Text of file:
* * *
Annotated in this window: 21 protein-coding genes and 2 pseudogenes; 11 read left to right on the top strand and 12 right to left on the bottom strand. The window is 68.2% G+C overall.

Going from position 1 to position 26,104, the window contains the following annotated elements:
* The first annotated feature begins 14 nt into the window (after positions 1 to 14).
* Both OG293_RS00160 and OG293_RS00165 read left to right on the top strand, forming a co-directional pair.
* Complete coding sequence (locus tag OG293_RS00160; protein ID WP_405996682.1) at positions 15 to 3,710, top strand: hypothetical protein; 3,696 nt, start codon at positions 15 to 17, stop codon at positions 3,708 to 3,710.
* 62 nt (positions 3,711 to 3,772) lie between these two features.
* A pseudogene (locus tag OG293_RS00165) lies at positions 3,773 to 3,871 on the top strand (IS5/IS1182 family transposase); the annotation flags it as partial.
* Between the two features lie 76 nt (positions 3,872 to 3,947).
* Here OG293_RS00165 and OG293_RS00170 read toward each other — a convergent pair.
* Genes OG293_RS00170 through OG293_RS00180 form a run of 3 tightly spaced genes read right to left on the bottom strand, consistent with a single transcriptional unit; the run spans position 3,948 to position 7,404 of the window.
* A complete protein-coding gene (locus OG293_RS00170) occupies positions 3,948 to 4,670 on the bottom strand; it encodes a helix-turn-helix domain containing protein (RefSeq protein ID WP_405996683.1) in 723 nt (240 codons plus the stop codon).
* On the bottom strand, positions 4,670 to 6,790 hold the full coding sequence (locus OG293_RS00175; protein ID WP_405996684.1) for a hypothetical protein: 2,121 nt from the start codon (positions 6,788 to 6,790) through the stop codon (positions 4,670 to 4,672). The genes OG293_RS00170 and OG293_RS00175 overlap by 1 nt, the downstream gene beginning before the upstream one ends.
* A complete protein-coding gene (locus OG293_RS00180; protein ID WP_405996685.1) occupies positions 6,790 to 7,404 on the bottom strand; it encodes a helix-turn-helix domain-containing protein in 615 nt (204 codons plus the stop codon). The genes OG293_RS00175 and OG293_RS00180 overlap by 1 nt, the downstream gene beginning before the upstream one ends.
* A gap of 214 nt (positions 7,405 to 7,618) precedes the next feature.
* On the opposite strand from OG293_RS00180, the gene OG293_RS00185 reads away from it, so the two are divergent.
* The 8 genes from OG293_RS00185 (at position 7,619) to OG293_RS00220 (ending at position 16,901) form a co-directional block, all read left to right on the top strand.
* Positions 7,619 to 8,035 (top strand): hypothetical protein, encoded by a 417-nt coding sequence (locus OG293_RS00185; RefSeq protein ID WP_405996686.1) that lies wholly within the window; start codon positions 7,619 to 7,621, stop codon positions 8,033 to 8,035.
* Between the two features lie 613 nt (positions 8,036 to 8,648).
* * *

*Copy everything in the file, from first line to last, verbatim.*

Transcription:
Annotated in this window: 21 protein-coding genes and 2 pseudogenes; 11 read left to right on the top strand and 12 right to left on the bottom strand. The window is 68.2% G+C overall.

Going from position 1 to position 26,104, the window contains the following annotated elements:
* The first annotated feature begins 14 nt into the window (after positions 1 to 14).
* Both OG293_RS00160 and OG293_RS00165 read left to right on the top strand, forming a co-directional pair.
* Complete coding sequence (locus tag OG293_RS00160; protein ID WP_405996682.1) at positions 15 to 3,710, top strand: hypothetical protein; 3,696 nt, start codon at positions 15 to 17, stop codon at positions 3,708 to 3,710.
* 62 nt (positions 3,711 to 3,772) lie between these two features.
* A pseudogene (locus tag OG293_RS00165) lies at positions 3,773 to 3,871 on the top strand (IS5/IS1182 family transposase); the annotation flags it as partial.
* Between the two features lie 76 nt (positions 3,872 to 3,947).
* Here OG293_RS00165 and OG293_RS00170 read toward each other — a convergent pair.
* Genes OG293_RS00170 through OG293_RS00180 form a run of 3 tightly spaced genes read right to left on the bottom strand, consistent with a single transcriptional unit; the run spans position 3,948 to position 7,404 of the window.
* A complete protein-coding gene (locus OG293_RS00170) occupies positions 3,948 to 4,670 on the bottom strand; it encodes a helix-turn-helix domain containing protein (RefSeq protein ID WP_405996683.1) in 723 nt (240 codons plus the stop codon).
* On the bottom strand, positions 4,670 to 6,790 hold the full coding sequence (locus OG293_RS00175; protein ID WP_405996684.1) for a hypothetical protein: 2,121 nt from the start codon (positions 6,788 to 6,790) through the stop codon (positions 4,670 to 4,672). The genes OG293_RS00170 and OG293_RS00175 overlap by 1 nt, the downstream gene beginning before the upstream one ends.
* A complete protein-coding gene (locus OG293_RS00180; protein ID WP_405996685.1) occupies positions 6,790 to 7,404 on the bottom strand; it encodes a helix-turn-helix domain-containing protein in 615 nt (204 codons plus the stop codon). The genes OG293_RS00175 and OG293_RS00180 overlap by 1 nt, the downstream gene beginning before the upstream one ends.
* A gap of 214 nt (positions 7,405 to 7,618) precedes the next feature.
* On the opposite strand from OG293_RS00180, the gene OG293_RS00185 reads away from it, so the two are divergent.
* The 8 genes from OG293_RS00185 (at position 7,619) to OG293_RS00220 (ending at position 16,901) form a co-directional block, all read left to right on the top strand.
* Positions 7,619 to 8,035 (top strand): hypothetical protein, encoded by a 417-nt coding sequence (locus OG293_RS00185; RefSeq protein ID WP_405996686.1) that lies wholly within the window; start codon positions 7,619 to 7,621, stop codon positions 8,033 to 8,035.
* Between the two features lie 613 nt (positions 8,036 to 8,648).